Doctor of Philosophy (PhD)
Plant, Environmental Management and Soil Sciences
In field research conducted over two years, red morningglory control 35 days after treatment (DAT) was at least 90 % with atrazine at 3.36 kg ai/ha, diuron plus hexazinone at 1.57 + 0.44 kg ai/ha, flumioxazin at 0.14 kg ai/ha, sulfentrazone at 0.21 kg ai/ha, and metribuzin at 2.52 kg ai/ha. At 49 DAT, atrazine at 4.48 kg/ha provided only 70 % control, which was equivalent to that for diuron plus hexazinone and flumioxazin. Sulfentrazone at 0.21 kg/ha controlled red morningglory at least 93 % 49 DAT and by 77 DAT control was 78 %. From June through October, red morningglory seedling emergence was compared for no tillage and tillage treatments. Seedling emergence was equal for the tillage treatments in July, but more seedlings emerged in August and September where plots were tilled. Total seedling emergence for the growing season was 129 plants/m2 for the no tillage treatment and 195 plants/m2 where plots were tilled. Seed population in soil from June through October for the treatments decreased an average of 34.7%. When grown under 30 and 50 % shade, red morningglory seedling emergence decreased around 8% compared with full sun. Increasing shade to 70 and 90 % decreased seedling emergence around 40 %. Shade did not affect red morningglory height, but biomass per plant under 90 % shade decreased 48 %. Red morningglory produced more leaf area per plant under a shade environment. In the sugarcane (Saccharum spp. hybrids) and weed competition study, red morningglory infestation in November, based on the degree of wrapping of sugarcane stalks, was 24 % when plots were maintained weed free until late June and allowed to re-infest thereafter, but was no more than 9% when weeds were allowed to re-infest in July and August. In November, re-infestation was around 8% where plots were weedy until June or July and red morningglory was removed at that point, but weeds were not present in November for the August removal treatments. For the various weed removal treatments, sugarcane and sugar yield were equivalent to the season long weed free control, but yields were reduced around 27 % when red morningglory competed with sugarcane season long.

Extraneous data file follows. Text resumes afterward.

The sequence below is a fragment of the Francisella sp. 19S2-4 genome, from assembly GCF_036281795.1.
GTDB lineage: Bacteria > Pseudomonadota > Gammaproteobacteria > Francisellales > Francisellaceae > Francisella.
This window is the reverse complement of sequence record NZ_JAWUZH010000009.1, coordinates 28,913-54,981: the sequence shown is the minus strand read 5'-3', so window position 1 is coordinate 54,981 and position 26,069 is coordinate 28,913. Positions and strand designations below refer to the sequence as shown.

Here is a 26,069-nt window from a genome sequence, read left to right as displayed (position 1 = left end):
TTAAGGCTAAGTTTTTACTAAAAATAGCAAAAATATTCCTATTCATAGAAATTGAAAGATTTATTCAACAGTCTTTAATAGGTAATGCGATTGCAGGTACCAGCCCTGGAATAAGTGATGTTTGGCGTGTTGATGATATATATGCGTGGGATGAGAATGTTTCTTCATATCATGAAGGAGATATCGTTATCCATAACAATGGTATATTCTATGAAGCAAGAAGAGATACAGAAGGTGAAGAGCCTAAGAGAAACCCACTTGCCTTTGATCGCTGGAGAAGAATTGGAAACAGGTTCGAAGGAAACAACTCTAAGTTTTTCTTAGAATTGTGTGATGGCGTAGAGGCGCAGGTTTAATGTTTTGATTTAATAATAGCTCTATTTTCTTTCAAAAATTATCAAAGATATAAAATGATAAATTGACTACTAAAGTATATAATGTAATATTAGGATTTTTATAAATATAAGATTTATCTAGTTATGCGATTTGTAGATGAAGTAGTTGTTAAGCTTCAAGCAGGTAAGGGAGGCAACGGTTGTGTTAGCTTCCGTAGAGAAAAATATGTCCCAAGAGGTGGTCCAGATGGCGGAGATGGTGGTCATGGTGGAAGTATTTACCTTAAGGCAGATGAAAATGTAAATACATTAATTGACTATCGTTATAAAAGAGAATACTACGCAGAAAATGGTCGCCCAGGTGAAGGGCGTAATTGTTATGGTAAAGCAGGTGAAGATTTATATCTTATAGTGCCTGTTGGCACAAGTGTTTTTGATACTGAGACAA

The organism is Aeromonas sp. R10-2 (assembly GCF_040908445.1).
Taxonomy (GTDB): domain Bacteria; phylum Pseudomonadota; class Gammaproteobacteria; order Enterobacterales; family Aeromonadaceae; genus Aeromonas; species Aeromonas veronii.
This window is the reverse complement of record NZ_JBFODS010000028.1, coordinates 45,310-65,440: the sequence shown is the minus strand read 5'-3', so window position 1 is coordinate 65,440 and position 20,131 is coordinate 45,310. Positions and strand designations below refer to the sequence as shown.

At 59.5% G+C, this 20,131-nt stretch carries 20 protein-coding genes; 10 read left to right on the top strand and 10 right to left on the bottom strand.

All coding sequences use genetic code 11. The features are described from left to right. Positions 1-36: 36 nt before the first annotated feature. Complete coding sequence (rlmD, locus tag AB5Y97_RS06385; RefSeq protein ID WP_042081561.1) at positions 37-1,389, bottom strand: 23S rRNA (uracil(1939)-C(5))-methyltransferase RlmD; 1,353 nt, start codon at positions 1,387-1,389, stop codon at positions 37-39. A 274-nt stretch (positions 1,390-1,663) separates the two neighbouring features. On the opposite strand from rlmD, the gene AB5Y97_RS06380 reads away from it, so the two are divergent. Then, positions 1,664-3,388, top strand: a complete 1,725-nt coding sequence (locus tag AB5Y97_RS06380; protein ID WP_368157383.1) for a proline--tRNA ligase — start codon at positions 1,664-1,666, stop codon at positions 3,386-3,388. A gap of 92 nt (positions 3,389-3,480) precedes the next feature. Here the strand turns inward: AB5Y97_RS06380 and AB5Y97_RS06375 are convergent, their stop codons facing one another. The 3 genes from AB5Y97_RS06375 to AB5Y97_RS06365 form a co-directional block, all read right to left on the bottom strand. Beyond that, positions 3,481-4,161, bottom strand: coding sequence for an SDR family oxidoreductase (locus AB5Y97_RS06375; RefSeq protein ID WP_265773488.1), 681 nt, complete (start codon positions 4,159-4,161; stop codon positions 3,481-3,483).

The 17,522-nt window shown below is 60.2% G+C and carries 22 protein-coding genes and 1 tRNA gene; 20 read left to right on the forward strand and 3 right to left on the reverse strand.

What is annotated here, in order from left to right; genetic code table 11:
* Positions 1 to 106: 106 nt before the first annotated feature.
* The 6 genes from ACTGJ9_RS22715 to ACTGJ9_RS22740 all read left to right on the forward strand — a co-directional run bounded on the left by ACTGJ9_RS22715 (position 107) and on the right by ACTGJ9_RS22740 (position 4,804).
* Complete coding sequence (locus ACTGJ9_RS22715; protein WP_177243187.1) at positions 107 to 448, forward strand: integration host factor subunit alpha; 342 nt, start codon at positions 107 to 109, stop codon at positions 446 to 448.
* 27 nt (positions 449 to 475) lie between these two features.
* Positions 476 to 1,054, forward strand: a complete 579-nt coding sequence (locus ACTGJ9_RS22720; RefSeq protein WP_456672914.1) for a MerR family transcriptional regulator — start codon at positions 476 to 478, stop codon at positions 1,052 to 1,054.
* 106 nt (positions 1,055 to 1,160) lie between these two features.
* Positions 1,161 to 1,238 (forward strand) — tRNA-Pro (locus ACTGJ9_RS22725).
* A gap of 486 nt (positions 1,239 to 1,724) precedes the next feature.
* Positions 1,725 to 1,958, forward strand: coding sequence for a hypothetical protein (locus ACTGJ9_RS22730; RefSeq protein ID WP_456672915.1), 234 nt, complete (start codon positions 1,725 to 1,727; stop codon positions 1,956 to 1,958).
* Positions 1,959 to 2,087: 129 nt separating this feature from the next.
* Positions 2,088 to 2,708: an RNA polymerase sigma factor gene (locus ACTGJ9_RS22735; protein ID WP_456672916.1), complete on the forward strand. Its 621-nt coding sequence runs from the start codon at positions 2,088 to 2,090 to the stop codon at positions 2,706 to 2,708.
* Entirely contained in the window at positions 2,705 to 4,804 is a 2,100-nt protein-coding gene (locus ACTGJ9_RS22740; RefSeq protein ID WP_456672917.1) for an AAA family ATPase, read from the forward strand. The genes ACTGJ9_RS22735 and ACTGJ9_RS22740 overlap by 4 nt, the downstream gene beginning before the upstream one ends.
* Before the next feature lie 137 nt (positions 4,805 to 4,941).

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Jones, Curtis A., "Red morningglory (Ipomoea coccinea L.) biology and management in sugarcane" (2006). LSU Doctoral Dissertations. 736.
James L. Griffin